Monthly Archives: June 2018

Whole By Hope

Amber was a mermaid in that scene, blonde and pale, and a light made whole by hope.

Aquamarine tail splashed water on that sensitive elven boy, and she was too pure for the crown of twelve stars.

But elven boys make haste to excess and make no mercy for their queens, who fall short and lose all that hope.

A starry night, elven boys have that one grace period, that one soft kiss, before their hearts curdle into ownership.

On this hallowed 30th, she swims back to Lemuria on a dare if not hope, elven boys hanging from the gallows.

Drown In Air

The owl was an alien, all seeing and predatory, with it’s seraphim mistress in regal black and white.

They sat across from Constance on the balcony of her apartment, still lords of the earth on rusted, dull green lawn chairs.

Constance’s heart tried to swallow itself and drop to the earth, to drown in air rather than be taken by her tormentors.

All that could see spirits and That Spirit and knew of the energy beneath the flesh were often visited.

The owl, the grey face, picked through you tender thoughts to find the center of purity after innocence lost.

The seraphim, named Ange in all her forms, told the Demiurge what touches and pleasures would silence.

Cold soothes to dullness the desire for a lover, as the grey face picks you clean, and white lace blinds you with a kiss.

Before they take her, Constance sees the spirit of her unborn twin, still giving her strength in grieving.

Owl and Ange take Constance up, where all the demons live in invisible matter between the stars.

Once more she had to fight to stay herself.


Maisie was at her cousin Amy’s, on the outer edge of Farragut, as far west as Maisie would ever go.

Maisie had a hard time relating to Amy, 10 years older, still waitressing, with family responsibilities.

Maisie didn’t have that life, and knew Amy resented her for it.


Thirsty, coming up from the basement for ice water in the dead of night, unquiet dreams needling her awake.

Amy was outside, sitting on a swing on her children’s swing set, head cast down, her feet pushing her back and forth.

Amy was still in her waitress uniform, still in her big black parka, a cigarette burning forgotten between her fingers.


Maisie watched Amy, zoned out, not tethered to the earth, and not touching the stars, instead in an abscess.

Maisie wanted to go to her, but this visit had already been strained, already Maisie felt lime in irritation.

She got her water, and went back to the couch in the basement.


Later, she heard the closing of the backyard door, the rustle of the parka coming off.

She heard footsteps patting the stairs, a moment, then the shower starting. All seemed to be well. Maybe it was.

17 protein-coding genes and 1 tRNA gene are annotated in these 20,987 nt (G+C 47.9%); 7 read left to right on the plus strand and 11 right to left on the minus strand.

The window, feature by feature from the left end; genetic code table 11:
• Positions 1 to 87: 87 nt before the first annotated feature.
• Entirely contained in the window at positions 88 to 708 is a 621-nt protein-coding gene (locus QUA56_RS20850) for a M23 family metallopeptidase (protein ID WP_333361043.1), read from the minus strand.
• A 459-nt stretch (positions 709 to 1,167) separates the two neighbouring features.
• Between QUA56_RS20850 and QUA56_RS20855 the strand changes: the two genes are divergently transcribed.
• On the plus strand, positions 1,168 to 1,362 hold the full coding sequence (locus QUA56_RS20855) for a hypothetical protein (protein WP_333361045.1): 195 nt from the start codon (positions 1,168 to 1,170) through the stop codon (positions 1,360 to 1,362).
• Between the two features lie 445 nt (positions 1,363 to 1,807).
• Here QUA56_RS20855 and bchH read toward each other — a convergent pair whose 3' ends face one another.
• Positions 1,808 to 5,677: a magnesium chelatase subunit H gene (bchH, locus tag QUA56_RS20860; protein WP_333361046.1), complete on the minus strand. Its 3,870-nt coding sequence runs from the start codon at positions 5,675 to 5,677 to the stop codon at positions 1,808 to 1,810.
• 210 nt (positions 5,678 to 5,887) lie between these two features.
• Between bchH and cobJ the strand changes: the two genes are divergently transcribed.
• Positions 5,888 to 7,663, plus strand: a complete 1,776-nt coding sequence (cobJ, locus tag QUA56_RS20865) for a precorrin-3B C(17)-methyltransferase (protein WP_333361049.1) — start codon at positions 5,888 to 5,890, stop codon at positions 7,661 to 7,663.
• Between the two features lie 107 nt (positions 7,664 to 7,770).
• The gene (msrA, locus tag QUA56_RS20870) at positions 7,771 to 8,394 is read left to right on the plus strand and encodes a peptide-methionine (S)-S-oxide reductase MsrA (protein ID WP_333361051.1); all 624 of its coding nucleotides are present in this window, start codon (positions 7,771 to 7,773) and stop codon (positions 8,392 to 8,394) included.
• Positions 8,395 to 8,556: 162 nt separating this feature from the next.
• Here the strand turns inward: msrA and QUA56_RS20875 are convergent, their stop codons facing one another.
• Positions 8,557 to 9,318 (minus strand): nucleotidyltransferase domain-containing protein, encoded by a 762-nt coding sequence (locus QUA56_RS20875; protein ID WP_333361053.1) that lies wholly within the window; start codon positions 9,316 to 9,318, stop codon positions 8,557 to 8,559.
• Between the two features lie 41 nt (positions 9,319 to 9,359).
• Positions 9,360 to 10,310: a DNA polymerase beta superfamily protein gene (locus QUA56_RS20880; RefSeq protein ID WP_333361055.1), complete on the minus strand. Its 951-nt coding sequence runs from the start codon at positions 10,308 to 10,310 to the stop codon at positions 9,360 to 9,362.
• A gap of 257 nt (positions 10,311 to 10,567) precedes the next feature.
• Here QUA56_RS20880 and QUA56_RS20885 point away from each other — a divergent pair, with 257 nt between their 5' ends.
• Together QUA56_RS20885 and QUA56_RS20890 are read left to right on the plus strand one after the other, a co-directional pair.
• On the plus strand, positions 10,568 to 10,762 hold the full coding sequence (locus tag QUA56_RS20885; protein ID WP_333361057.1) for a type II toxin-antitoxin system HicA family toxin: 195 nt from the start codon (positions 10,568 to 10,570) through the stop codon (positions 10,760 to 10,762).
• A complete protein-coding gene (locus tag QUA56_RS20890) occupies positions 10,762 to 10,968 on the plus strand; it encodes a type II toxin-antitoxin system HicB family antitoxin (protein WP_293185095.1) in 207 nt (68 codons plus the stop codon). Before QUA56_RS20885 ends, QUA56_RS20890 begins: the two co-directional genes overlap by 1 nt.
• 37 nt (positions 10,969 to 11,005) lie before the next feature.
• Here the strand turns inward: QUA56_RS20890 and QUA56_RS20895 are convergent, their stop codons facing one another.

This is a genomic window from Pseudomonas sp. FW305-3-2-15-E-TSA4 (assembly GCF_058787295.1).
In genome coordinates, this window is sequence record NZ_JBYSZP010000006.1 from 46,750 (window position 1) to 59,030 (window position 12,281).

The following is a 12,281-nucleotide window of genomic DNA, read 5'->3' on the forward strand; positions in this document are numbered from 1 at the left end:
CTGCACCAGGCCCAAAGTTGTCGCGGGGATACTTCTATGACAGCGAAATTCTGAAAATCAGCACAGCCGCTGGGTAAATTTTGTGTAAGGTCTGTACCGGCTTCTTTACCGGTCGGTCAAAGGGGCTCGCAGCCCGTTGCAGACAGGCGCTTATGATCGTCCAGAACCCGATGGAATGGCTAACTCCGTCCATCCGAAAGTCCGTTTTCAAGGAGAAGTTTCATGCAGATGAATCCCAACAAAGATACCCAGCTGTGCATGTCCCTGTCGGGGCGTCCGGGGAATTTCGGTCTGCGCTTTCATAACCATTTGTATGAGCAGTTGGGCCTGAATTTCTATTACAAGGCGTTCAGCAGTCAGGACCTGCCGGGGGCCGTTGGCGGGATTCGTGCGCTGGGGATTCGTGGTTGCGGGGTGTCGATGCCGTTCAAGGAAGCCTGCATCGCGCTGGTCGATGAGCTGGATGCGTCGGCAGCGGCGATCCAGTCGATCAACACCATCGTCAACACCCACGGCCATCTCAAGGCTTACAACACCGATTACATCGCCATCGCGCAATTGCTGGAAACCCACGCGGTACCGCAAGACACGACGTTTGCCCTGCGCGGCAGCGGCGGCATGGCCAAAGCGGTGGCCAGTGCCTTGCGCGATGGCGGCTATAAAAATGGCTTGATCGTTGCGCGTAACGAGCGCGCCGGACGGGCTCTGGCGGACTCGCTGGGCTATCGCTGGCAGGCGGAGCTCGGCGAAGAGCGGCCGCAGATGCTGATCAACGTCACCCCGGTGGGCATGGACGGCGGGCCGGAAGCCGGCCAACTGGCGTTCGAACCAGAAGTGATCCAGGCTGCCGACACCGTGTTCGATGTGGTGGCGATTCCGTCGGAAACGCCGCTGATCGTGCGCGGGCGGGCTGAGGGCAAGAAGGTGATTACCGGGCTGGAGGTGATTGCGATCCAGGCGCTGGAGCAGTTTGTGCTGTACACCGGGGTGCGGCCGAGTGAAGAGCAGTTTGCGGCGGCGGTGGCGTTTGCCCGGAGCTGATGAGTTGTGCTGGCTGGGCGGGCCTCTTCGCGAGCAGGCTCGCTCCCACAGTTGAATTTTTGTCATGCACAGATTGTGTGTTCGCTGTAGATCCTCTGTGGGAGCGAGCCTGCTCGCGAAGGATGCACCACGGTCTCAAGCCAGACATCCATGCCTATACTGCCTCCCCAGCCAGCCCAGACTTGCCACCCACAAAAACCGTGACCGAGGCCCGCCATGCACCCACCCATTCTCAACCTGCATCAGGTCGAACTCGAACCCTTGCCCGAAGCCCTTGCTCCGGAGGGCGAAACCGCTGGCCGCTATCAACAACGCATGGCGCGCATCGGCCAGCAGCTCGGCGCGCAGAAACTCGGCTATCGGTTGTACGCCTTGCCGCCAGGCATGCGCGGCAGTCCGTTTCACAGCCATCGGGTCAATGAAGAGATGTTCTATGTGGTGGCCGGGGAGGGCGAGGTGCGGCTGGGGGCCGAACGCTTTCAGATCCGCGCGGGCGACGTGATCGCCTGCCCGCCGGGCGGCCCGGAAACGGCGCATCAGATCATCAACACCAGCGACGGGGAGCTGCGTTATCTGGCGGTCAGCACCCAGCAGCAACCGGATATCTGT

Maisie cocooned in the comforter, and tried to find some soothing in her dreams.

A Dull Roar

Margot felt the demon of gravity on her bones and heart and flesh, as she sat upon the hood of her past it’s prime Mustang that had once been her pride and joy.

Up on Foothills Parkway, above the city she used to look down on from here like a vengeful god ready to smite all that was wicked and cruel. 33, she hadn’t escaped, the town as shitty as ever.

There was a dull roar in her ears at all times, even worse in the quiet. The black tide that came sweeping in across her mind, that washed away all hope.

No time to make it to Domremy, or Petra, or even a weekend to herself and a lover, just the emptiness and fear and the gnawing sense that she’d lost the best part of herself somewhere.

Margot pulled a cigarette from an almost empty pack, and for a few moments longer, took succor from the calming poison, before heading home, where the walls choked all light.

Undead Days

The coyote lay down in the dirt, now cooled at the end of the night from the hateful August sun.

His head on his paws, he saw that spiteful star began to rise again, all that the men had built would be without peace for him.

A tiny den in a break between two concrete walls, he felt the sun, and heard the people, always the people.

The noise and the rush and their anger at him for being. Only the night, when they slept, was safe.

The hard streets and paucity of prey, and still the lights, and being demeaning fact of raiding their garbage.

All those nights and undead days, half sleep in a world not his anymore, where there was no peace.

The coyote watched the sunrise, and felt the weight in his bones, and let memories of ancient forests drift away

before slinking back to his den, to the dark that only shamed, and the dreams that drew blood.



Amy was sitting on the curb smoking, still in her waitress uniform, when I pulled up.

It was past where Friday night became Saturday morning, but she knew I’d be home and would be awake.

She got in my car, thanked me for the lift, and with the windows down and dream pop playing, we drove off.